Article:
Not the 4n7. One of us needs to take Electricity 101 again or buy new eyeglasses; not certain which or who.

I'll stick with my loop attenuation guess. Or possibly RF filter.

B.
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Old 6th December 2017, 09:21 PM   #9
weltersys is offline weltersys  United States
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Quote:
Originally Posted by bentoronto View Post
Not the 4n7. One of us needs to take Electricity 101 again or buy new eyeglasses; not certain which or who.

I'll stick with my loop attenuation guess. Or possibly RF filter.

B.
Opthamologist appointment scheduled for 4/19/18, maybe I should schedule it sooner ;^)...
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Old 6th December 2017, 10:08 PM   #10
wgh52 is offline wgh52  Germany
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Never mind folks! I'm glad the misunderstanding got resolved.

I follow the RF blocking theory to a good extent, but the 4n7 is mylar (not ceramic) and past measurements had shown that it does have an effect on low pass roll-off: Because of an appearent dip around the 180 Hz cross over region I had tried 2n2 to reduce that, which worked, but lost ~6dB woofer output level. ... one of the reasons I'm looking for other/better optimization alternatives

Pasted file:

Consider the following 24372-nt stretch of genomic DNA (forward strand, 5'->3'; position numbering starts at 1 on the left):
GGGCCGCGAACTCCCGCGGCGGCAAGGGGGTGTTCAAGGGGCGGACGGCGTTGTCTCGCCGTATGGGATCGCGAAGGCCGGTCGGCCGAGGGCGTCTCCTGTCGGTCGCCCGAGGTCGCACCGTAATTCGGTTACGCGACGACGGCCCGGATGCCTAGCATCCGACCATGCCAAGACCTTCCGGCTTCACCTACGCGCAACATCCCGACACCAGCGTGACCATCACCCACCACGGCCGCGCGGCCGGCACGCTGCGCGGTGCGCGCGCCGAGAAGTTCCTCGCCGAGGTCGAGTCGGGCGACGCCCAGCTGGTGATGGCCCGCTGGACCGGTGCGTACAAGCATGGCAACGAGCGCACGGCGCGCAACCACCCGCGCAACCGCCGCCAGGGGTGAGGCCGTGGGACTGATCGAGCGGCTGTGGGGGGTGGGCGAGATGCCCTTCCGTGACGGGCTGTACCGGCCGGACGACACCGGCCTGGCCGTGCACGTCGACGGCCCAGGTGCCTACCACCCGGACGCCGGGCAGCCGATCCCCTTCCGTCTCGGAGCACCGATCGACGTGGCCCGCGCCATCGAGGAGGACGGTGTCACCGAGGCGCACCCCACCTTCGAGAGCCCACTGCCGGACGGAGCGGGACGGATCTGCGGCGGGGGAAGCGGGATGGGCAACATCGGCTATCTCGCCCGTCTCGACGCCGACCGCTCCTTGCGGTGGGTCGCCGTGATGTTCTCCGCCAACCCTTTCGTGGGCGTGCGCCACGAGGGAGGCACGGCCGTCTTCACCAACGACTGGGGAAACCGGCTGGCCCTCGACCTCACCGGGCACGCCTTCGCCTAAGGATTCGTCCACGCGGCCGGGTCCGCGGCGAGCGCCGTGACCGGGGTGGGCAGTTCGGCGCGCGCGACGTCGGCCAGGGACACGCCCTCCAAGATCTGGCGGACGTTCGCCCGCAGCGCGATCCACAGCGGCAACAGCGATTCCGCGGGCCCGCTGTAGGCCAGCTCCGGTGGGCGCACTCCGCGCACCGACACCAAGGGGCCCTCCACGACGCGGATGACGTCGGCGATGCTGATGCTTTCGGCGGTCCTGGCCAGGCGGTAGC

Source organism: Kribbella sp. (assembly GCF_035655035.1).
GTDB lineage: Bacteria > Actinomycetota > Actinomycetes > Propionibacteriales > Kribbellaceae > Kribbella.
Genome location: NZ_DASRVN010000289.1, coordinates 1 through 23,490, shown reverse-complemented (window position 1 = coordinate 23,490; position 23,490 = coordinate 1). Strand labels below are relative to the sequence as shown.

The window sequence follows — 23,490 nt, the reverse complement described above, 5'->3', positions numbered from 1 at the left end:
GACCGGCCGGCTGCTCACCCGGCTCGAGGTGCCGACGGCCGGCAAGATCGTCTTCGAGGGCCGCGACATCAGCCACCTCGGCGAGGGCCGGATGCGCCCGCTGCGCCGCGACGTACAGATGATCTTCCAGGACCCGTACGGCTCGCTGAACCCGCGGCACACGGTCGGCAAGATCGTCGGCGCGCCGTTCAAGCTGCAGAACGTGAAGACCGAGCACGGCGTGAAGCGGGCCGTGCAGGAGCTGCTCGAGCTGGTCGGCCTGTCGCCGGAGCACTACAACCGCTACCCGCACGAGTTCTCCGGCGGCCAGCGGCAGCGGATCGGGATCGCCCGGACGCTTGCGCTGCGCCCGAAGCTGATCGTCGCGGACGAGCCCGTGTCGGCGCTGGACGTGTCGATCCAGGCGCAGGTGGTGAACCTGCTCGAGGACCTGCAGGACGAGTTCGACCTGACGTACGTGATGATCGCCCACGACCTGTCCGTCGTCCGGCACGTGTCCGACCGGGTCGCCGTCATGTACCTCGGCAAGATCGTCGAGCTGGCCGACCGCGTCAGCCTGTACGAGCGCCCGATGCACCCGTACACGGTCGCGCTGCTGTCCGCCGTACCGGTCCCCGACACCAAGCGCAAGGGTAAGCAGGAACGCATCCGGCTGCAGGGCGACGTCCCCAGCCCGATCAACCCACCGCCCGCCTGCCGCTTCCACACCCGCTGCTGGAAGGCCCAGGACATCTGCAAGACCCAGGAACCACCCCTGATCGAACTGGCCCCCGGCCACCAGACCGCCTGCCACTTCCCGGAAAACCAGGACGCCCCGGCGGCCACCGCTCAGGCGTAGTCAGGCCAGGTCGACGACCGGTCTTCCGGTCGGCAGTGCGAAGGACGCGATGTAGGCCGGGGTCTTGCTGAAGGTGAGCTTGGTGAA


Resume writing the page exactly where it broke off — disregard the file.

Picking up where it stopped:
Maybe a possible trick here would be to filter the Mic-signal with a low pass equivalent to the 180 Hz cross-over low-pass, so the feedback circuit does not "hear" the mid-driver taking over at 180 Hz? Would that be "a huge overkill" or wrong or counterproductive or a potential improvement?

Cheers,
Winfried
Attached Images
File Type: png F-Gang Regelung mit Weiche Mic-C Variation klein.png (17.9 KB, 22 views)
File Type: png F-Gang Summe TT&MT 4n7 klein.png (18.8 KB, 17 views)
File Type: png F-Gang Summe TT&MT 2n2 klein.png (22.0 KB, 18 views)